Meditations for Layfolk - The Creative Word

We learn as children that God created all things by His word, and Saint John, in the tremendous preface that he puts to his Gospel, tells us who this Word of God is: "In the beginning was the Word . . . all things were made through Him, and without Him was made nothing . . . The Word was made flesh." It is obvious, then, that God the Father created everything through the Son, who was therefore the image according to which everything was formed. Thus is the whole world stamped with a divine personality, whose traces are conspicuous in the details and laws of created nature. The old idea of a blind force working its way through all creation, trampling under foot in its mad fashion the ineffective and inefficient wastrels, slaughtering the welter of all unselfish being, cannot readily obtain any evidence to support it. Even evil as well as good shows clear signs of an intelligence directing, controlling, planning. Here too the whole value of evolutionary research, such as has been gathered by the science of our own and past time, can be appreciated by no one more than by ourselves. I as a Catholic welcome the many detailed laws that are now found to govern even the formation of a crystal. Some take shape in one figure, some in another, all in definite mathematical precision. As in the child's story of Robinson Crusoe, there are evident traces of intelligent being on the shores of nature. And the deeper our knowledge becomes, the more clearly do we see the gradual break-up of that old-fashioned materialism that supposed nothing rational in the organization of the universe.

Indeed, so full is the world of personality that it is the lover alone who discovers the full meaning of life. Unless you are in love, you will never find a purpose in the ebb and flow of existence. Thus to love is to understand. The lover, as he sets about his daily toil, finds in all the earth things that remind him of his beloved. Every corner of the street comes to him and tells him of some excellence or the memory of some past happiness. The whole world spells to him just one name. Hence the object of his love, because it is a personality, does give him the meaning of life. The personality may actually, because of the very vehemence of his passion, obscure for him the divine idea, human forms may block out the radiance of the divine, but the fact remains that they alone who are in love find an answer to life's riddle. The old pagan idea that found the gods lurking in field and wood and stream was evidence of the instinct of man's nature. Faulty were their legends, gross and carnal their interpretation, but human nature did find out the high secret of earth that it sprang from the hands of a personal God. A mother discovers the meaning of sorrow in the heart of her child: she sees that God deals with her as she with her little ones. The lover finds the name of his beloved written across the stars; the sighing of the wind, the fragrance of the flowers and delicate hue of the rose, and the music of the birds, do but repeat to the friend his friend's loveliness. For the love of a person alone can unlock the secrets of creation, and make pain almost divine, and even parting such sweet sorrow, since it was through a person that the world was made. It is just, then, this personal touch that can alone explain it.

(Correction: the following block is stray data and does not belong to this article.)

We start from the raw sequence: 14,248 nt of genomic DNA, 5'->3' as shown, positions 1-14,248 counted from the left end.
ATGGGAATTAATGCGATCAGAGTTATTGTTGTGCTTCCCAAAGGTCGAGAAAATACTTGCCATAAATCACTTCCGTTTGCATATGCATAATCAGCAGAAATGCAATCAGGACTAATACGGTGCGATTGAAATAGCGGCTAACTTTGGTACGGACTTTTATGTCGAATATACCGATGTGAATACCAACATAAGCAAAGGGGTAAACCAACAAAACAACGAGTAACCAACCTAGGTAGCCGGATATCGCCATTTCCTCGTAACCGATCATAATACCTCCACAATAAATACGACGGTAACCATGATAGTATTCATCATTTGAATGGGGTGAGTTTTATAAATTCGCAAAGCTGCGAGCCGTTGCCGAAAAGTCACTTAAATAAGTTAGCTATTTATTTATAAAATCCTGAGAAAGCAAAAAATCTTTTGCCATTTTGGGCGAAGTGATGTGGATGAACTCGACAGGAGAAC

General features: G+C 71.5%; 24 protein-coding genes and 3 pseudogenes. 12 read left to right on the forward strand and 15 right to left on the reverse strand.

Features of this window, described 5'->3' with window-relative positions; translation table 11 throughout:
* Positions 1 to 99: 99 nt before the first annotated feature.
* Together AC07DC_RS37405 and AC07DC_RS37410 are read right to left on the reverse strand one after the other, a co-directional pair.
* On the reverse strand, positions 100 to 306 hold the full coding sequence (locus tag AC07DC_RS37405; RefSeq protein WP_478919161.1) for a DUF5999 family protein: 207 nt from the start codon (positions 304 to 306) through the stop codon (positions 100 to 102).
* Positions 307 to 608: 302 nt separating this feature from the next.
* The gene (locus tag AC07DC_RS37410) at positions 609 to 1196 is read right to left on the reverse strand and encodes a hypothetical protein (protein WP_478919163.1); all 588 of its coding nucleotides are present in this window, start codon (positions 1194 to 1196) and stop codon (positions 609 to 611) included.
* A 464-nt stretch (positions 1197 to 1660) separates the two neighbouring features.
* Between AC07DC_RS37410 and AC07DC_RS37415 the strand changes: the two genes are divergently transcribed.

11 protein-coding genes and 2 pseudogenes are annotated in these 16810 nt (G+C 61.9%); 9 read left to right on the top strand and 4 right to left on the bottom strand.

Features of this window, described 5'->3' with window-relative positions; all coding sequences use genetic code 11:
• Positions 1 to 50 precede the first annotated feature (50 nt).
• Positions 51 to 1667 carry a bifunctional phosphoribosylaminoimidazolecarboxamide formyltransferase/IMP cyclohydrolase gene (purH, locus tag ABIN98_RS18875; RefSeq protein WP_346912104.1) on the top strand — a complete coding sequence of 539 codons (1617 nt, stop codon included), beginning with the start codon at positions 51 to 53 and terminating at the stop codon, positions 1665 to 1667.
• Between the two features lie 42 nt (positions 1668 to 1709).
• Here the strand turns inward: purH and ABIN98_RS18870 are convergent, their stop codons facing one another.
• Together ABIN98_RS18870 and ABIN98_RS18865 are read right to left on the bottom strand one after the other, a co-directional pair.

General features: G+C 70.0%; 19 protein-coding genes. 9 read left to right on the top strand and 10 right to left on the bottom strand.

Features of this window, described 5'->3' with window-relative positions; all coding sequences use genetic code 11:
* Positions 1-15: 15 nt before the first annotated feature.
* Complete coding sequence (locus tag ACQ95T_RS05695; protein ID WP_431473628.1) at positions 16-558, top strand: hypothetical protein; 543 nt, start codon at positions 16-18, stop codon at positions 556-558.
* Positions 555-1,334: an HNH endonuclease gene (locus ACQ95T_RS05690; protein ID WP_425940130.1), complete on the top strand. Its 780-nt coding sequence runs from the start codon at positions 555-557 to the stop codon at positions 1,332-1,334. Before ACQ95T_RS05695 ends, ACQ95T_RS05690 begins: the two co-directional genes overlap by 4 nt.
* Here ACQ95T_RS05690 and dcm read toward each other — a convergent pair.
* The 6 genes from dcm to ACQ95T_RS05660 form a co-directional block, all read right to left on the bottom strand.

Further, it will be noticed that the nearer the person we love approaches to the Divine Ideal through whom all things were created, the more true is our understanding of life. The more clearly their souls mirror the perfections of Christ, the better is the vision that they unfold to us of the inner depths of life. One meaning of the devotion to the saints is precisely for that purpose. They are the imitators of Christ, and because they so closely followed in His footsteps they do the better explain to us, once we have found a love for them in our hearts, the troubled perplexities of our existence. Our love for them, just because they are human and because they do reproduce in some way the life of our Master, helps our own lives along. But it is only in Him that we shall find the complete answer: the saints are at best faulty copies of a faultless original. By taking, then, into our hands His Gospel and setting the Crucifix before our eyes, and feeding upon His broken Body and His outpoured Blood, we shall be getting into our minds the real vision that alone will make the universe explainable. Through Him all things were made; it will be therefore in our increasing knowledge of Him and in a corresponding love of Him that we shall find our way about in the little furrows of our lives. In the perfect realization of Him alone can the meaning of all things be made clear; not indeed as though the world explains Him, though this too is true, but rather that He explains the world. Frequent communication with Him, frequent communion in the Blessed Sacrament, will therefore be of great help to me. It will help me to know Him better, experience His love, and find the answer to all the troubles of life in Him.

- text taken from Meditations for Layfolk by Father Bede Jarrett, O.P.